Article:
Losing Katie had been like losing a limb. Owen had felt as though something had died inside him; the best part of himself, all that was good and decent, happy and full of hope, ripped from him, leaving behind a gaping hole where it used to be. With the light of his life gone, he hadn’t been sure how he could carry on, or even if he wanted to.
He’d become self-destructive, drinking too much, picking fights, sleeping around with anyone he could persuade into bed just so he could feel a little less alone, even if only for an hour or two, all the time hating himself for betraying Katie’s memory that way. One night stands only though; he couldn’t afford to let himself start to care about someone new, didn’t even believe himself capable of it. His heart had belonged to Katie alone, and was too numb now to feel anything except the endless, crushing ache of grief. Nothing mattered to him anymore, not his job, not even his own life.
Then Captain innuendo had come along in his poncy coat, offering Owen a chance to do something worthwhile with what was left of his existence instead of just wasting away day by day, waiting to die. A chance to perhaps prevent other people from suffering the way Katie had, the way Owen himself still was. Fight the aliens and stop them before they could take someone else’s loved one from them. It was a noble cause, something worth doing, and better than wallowing in his grief, but it didn’t change Owen’s outlook much. He still drank to excess, still got into fights, still slept around, but at least now he had some sense of purpose, a reason to drag himself out of bed in the morning.
Harkness had a team, if you could call it that; two women, Suzie and Tosh, one brash and confident, the other quiet and geeky. Suzie sneered at him, told him to get over himself and stop acting like he was the only person who’d ever lost someone, while Tosh was sympathetic and tried to befriend him. Owen treated them both pretty much the same, making fun of them, even picking on them, when he wasn’t completely ignoring them. Playing nicely with others was no longer his thing; he didn’t care what anyone thought of him as long as they left him alone. He cultivated a reputation as a heartless bastard; it hid a multitude of sins.
He didn’t feel like he deserved kindness, compassion, understanding, or friendship, not after he’d failed Katie so completely, so he worked hard to keep his new colleagues at arm’s length. It didn’t deter Tosh in the slightest, she still went out of her way to be nice to him because that was the kind of person she was, so he started sleeping with Suzie and flaunting it in Tosh’s face, thinking maybe that would push her away. Deep down, he liked the pretty Asian tech, a lot more than he really liked Suzie who was too much like him, only looking out for herself, but Tosh deserved better than a broken wreck of a man like him. He’d only hurt her. Far better if she hated him, although he wondered if Tosh, gentle, warm-hearted soul that she was, could ever truly hate anyone.
A couple of years after Owen was recruited, a new guy joined the team and Owen turned his attention to taunting him; fresh meat to hone his skills as a total bastard on. But Ianto Jones turned out to be more than capable of holding his own in a war of words. Most of Owen’s pointed jibes and insults seemed to roll right off him, and he gave back as good as he got. Owen found himself starting to enjoy their verbal sparring. Trying to put a dent in Jonesy’s calm composure was a challenge to be relished, even though he failed far more often than he succeeded.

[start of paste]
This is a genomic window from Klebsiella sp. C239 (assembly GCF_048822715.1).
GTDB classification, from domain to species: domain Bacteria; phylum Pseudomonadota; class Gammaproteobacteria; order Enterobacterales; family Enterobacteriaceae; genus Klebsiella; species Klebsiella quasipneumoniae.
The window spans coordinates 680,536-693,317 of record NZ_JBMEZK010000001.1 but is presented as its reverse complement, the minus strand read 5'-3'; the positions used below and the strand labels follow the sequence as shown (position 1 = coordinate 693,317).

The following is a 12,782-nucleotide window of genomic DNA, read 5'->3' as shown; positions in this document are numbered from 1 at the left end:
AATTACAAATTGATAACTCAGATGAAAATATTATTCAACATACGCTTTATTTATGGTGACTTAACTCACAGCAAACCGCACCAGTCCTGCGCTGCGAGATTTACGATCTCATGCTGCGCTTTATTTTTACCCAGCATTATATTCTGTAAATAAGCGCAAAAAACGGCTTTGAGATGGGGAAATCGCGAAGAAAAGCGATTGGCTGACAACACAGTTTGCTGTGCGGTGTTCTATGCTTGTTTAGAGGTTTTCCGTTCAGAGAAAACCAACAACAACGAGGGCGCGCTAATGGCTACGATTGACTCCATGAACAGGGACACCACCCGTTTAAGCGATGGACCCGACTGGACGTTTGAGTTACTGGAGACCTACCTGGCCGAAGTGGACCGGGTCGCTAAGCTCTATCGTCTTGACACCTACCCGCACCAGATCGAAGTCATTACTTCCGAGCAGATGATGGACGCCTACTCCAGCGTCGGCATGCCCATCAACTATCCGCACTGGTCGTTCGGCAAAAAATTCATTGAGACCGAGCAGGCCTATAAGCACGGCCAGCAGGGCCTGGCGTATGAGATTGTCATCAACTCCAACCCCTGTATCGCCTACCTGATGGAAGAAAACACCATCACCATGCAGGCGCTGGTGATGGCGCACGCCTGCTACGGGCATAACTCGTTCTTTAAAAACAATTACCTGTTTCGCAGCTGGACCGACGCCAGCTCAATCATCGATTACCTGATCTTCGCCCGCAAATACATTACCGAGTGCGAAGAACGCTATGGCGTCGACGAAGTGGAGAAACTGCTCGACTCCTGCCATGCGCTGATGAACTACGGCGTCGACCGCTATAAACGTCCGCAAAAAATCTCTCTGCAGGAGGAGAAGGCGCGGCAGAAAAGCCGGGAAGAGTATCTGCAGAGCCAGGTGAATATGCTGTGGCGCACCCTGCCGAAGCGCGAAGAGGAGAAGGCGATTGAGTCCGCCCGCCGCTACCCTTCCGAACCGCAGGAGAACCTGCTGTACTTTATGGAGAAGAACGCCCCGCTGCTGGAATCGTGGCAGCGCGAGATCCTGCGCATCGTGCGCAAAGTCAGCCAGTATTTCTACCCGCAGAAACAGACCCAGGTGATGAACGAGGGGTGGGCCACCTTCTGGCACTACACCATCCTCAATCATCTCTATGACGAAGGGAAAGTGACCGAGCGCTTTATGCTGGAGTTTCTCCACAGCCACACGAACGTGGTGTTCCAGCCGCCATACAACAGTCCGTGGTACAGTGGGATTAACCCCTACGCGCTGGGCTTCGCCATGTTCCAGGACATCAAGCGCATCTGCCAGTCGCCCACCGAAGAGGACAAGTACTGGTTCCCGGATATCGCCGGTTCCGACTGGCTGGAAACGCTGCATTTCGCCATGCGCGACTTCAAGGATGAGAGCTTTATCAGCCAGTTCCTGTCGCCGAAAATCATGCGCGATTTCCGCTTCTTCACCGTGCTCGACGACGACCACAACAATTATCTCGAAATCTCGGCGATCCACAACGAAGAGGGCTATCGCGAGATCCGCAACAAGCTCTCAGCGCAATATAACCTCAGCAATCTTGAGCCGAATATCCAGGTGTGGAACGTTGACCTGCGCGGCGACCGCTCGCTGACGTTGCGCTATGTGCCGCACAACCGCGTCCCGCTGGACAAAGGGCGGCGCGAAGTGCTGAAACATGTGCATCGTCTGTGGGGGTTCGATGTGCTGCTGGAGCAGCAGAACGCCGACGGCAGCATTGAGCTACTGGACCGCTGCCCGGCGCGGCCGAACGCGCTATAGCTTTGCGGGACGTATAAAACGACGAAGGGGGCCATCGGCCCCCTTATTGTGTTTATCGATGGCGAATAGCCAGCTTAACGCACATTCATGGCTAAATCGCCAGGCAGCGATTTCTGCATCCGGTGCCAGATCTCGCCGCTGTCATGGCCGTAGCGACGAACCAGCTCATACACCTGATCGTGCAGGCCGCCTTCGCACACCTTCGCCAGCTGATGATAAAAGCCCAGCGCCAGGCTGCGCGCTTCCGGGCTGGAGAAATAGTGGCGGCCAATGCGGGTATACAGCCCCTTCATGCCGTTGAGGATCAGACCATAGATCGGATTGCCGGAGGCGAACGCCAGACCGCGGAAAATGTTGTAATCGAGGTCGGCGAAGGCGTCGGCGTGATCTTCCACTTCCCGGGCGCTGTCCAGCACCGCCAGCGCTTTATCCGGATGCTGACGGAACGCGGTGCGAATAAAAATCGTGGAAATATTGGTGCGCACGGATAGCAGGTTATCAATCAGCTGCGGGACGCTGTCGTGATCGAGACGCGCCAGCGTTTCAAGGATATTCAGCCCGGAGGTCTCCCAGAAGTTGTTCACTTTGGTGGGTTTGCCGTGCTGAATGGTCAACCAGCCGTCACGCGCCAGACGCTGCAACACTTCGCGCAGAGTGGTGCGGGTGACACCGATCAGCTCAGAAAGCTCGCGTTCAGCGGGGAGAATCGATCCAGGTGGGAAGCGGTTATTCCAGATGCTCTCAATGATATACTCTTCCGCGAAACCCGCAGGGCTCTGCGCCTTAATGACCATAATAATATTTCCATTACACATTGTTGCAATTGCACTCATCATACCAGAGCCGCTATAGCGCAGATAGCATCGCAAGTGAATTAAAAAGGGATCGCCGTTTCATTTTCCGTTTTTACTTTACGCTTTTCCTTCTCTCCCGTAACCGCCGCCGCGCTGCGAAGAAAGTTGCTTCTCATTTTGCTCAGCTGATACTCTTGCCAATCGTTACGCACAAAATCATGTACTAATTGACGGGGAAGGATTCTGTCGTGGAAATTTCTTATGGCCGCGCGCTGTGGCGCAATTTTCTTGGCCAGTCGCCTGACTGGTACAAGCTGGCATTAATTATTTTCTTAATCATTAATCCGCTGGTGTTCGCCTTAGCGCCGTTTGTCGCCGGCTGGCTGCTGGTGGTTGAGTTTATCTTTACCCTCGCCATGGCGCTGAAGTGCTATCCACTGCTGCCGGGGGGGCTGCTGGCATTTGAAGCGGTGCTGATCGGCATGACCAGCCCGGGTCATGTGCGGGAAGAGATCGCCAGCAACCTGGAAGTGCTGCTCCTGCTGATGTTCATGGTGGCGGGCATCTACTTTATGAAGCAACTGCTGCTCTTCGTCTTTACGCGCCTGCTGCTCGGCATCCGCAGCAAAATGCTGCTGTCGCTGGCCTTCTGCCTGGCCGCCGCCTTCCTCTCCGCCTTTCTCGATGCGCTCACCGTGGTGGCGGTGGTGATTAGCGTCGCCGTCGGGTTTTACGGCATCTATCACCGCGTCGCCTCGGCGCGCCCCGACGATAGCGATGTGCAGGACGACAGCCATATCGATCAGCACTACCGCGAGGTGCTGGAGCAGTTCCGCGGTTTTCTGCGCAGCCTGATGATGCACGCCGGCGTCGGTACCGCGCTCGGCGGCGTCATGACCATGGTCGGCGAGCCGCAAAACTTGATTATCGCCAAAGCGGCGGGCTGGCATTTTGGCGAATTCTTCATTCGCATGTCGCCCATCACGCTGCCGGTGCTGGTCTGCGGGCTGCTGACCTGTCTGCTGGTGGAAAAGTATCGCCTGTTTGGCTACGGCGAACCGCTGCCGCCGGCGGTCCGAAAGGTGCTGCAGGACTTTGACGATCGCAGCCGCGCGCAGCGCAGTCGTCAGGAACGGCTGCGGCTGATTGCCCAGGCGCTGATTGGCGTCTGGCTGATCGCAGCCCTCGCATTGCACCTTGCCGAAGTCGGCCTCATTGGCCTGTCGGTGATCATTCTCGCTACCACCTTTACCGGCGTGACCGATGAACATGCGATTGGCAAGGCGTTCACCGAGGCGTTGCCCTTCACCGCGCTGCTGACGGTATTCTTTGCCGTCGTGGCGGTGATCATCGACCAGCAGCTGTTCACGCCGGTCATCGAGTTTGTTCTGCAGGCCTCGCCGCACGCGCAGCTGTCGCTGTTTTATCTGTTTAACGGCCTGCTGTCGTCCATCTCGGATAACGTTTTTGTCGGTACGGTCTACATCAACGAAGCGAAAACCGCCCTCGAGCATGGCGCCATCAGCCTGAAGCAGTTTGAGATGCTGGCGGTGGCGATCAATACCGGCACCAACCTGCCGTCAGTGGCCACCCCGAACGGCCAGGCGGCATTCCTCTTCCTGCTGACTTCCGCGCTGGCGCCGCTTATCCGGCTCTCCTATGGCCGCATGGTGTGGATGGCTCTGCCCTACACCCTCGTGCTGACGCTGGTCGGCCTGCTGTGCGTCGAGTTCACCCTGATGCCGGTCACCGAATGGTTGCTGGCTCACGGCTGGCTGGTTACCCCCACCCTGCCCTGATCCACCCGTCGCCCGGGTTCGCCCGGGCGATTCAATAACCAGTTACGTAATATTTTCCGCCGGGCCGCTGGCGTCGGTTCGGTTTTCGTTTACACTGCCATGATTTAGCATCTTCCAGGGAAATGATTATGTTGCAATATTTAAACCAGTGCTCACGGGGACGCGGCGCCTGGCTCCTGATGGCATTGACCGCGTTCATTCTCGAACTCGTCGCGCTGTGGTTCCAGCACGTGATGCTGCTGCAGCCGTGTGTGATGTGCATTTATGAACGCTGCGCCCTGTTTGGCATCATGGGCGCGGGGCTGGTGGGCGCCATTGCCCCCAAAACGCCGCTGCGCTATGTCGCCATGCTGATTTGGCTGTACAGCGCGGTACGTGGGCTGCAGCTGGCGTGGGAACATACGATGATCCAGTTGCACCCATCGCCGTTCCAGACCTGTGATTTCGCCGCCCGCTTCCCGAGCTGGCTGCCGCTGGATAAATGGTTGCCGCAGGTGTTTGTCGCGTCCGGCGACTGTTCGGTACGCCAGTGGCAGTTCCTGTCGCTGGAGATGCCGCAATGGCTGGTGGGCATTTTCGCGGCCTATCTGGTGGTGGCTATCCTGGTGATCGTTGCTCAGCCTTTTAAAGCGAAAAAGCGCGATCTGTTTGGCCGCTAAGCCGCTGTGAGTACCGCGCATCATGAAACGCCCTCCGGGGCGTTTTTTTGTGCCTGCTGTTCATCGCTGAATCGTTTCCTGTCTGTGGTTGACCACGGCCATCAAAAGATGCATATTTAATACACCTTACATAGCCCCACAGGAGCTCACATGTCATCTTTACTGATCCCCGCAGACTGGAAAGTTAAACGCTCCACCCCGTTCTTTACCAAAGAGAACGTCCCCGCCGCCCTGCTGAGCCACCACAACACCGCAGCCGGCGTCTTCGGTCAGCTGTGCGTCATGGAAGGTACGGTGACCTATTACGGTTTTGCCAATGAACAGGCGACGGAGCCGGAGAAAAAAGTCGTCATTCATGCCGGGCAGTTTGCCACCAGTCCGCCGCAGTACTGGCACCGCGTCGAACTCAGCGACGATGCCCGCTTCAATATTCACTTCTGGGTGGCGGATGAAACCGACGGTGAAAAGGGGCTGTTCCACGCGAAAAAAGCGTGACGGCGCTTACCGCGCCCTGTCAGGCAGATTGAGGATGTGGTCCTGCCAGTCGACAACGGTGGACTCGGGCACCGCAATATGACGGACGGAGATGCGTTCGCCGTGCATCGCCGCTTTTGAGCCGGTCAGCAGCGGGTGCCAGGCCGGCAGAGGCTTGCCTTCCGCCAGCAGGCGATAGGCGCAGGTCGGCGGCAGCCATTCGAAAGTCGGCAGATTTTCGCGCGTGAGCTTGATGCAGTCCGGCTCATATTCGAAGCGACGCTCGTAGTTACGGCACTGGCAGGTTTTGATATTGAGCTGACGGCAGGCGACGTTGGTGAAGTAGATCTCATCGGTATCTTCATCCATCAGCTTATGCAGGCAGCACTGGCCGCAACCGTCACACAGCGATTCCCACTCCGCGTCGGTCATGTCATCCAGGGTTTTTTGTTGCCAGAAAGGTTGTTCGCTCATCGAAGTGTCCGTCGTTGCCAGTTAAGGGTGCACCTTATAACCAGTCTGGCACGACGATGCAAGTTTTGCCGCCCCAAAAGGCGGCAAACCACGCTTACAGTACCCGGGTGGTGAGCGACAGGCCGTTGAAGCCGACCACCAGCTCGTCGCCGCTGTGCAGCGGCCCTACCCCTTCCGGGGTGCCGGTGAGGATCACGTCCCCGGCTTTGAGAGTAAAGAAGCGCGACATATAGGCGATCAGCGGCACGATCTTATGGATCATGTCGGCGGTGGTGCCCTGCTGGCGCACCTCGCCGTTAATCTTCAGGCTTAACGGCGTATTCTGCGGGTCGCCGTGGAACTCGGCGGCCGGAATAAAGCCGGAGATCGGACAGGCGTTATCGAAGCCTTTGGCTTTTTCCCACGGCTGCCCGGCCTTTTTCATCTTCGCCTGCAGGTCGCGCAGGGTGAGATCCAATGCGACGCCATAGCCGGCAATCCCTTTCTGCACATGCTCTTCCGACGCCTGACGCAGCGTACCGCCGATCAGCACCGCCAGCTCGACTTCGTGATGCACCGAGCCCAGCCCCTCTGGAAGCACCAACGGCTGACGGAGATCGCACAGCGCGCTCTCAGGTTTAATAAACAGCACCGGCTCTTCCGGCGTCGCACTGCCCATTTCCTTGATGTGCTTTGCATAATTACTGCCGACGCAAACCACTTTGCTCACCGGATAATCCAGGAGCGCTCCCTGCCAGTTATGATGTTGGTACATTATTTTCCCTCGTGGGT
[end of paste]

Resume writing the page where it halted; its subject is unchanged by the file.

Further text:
Then Suzie offed herself, new girl Gwen joined the team, and once again Owen had a new target for his own personal brand of bastardry. She had a boyfriend, was in a supposedly happy long-term relationship, so he wore her down and eventually got her into bed. Another slap in the face for Tosh, and proof that Gwen couldn’t love the poor sod she lived with anywhere near as much as she claimed to. If she did then she wouldn’t be cheating on him. She claimed it was because she couldn’t talk to her boyfriend about her job, but that was a crock. It wasn’t as if he and Gwen talked when they did the nasty.
Playing the bastard was easy, even if Owen often hated himself for it. His colleagues didn’t deserve the way he treated them, and yet he couldn’t seem to stop. Maybe it was a form of self-punishment, maybe he felt he didn’t deserve their friendship, maybe he even felt he didn’t deserve to care about them as much as he did; he didn’t really know. So he just kept right on, sniping at them even when they were injured and he was desperately trying to save their lives, and eventually he realised something; he wasn’t fooling any of them. Maybe he had at the start, but not anymore. They knew he cared, not just about them but about every poor bastard he had to treat or couldn’t save, and despite the way he behaved toward them, they treated him as a friend.
It didn’t stop him being a bastard; that was too much on an ingrained habit by now, but he finally knew for sure that he belonged. This little group of mismatched people were the family he’d never had growing up, and no matter what he did, what he said, or how he acted, they would always be there for him. They had his back and he had theirs.
Maybe, Owen thought, he wasn’t quite as broken as he had been. If that was the case, perhaps there was a chance that someday his shattered heart might heal enough for him to risk loving again.